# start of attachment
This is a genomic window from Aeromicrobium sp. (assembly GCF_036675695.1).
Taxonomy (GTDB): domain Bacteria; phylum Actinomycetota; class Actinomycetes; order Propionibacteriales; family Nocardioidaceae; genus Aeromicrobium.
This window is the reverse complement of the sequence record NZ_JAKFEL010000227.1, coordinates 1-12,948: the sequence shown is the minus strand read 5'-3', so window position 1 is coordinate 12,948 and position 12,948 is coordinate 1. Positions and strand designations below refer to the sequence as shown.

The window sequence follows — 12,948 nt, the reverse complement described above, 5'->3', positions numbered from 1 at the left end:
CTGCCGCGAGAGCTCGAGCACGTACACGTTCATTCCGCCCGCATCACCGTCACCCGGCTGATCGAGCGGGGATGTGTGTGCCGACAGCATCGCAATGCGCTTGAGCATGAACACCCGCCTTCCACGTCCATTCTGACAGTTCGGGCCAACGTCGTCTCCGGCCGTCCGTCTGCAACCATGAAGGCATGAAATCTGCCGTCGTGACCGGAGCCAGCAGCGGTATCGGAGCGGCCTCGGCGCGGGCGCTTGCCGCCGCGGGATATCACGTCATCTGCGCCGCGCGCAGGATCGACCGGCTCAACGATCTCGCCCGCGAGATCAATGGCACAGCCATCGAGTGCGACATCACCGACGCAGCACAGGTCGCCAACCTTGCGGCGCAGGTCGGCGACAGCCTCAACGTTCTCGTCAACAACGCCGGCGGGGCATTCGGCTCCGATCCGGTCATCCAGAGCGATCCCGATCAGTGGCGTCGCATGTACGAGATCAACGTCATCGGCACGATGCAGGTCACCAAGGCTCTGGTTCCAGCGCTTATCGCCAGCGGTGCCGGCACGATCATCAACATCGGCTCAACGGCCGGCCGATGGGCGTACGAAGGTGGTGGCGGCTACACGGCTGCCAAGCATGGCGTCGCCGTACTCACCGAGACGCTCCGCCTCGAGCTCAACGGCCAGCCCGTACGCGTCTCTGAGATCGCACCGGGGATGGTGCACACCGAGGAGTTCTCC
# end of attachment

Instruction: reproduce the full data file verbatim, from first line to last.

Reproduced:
This is a genomic window from Aeromicrobium sp. (assembly GCF_036675695.1).
Taxonomy (GTDB): domain Bacteria; phylum Actinomycetota; class Actinomycetes; order Propionibacteriales; family Nocardioidaceae; genus Aeromicrobium.
This window is the reverse complement of the sequence record NZ_JAKFEL010000227.1, coordinates 1-12,948: the sequence shown is the minus strand read 5'-3', so window position 1 is coordinate 12,948 and position 12,948 is coordinate 1. Positions and strand designations below refer to the sequence as shown.

The window sequence follows — 12,948 nt, the reverse complement described above, 5'->3', positions numbered from 1 at the left end:
CTGCCGCGAGAGCTCGAGCACGTACACGTTCATTCCGCCCGCATCACCGTCACCCGGCTGATCGAGCGGGGATGTGTGTGCCGACAGCATCGCAATGCGCTTGAGCATGAACACCCGCCTTCCACGTCCATTCTGACAGTTCGGGCCAACGTCGTCTCCGGCCGTCCGTCTGCAACCATGAAGGCATGAAATCTGCCGTCGTGACCGGAGCCAGCAGCGGTATCGGAGCGGCCTCGGCGCGGGCGCTTGCCGCCGCGGGATATCACGTCATCTGCGCCGCGCGCAGGATCGACCGGCTCAACGATCTCGCCCGCGAGATCAATGGCACAGCCATCGAGTGCGACATCACCGACGCAGCACAGGTCGCCAACCTTGCGGCGCAGGTCGGCGACAGCCTCAACGTTCTCGTCAACAACGCCGGCGGGGCATTCGGCTCCGATCCGGTCATCCAGAGCGATCCCGATCAGTGGCGTCGCATGTACGAGATCAACGTCATCGGCACGATGCAGGTCACCAAGGCTCTGGTTCCAGCGCTTATCGCCAGCGGTGCCGGCACGATCATCAACATCGGCTCAACGGCCGGCCGATGGGCGTACGAAGGTGGTGGCGGCTACACGGCTGCCAAGCATGGCGTCGCCGTACTCACCGAGACGCTCCGCCTCGAGCTCAACGGCCAGCCCGTACGCGTCTCTGAGATCGCACCGGGGATGGTGCACACCGAGGAGTTCTCC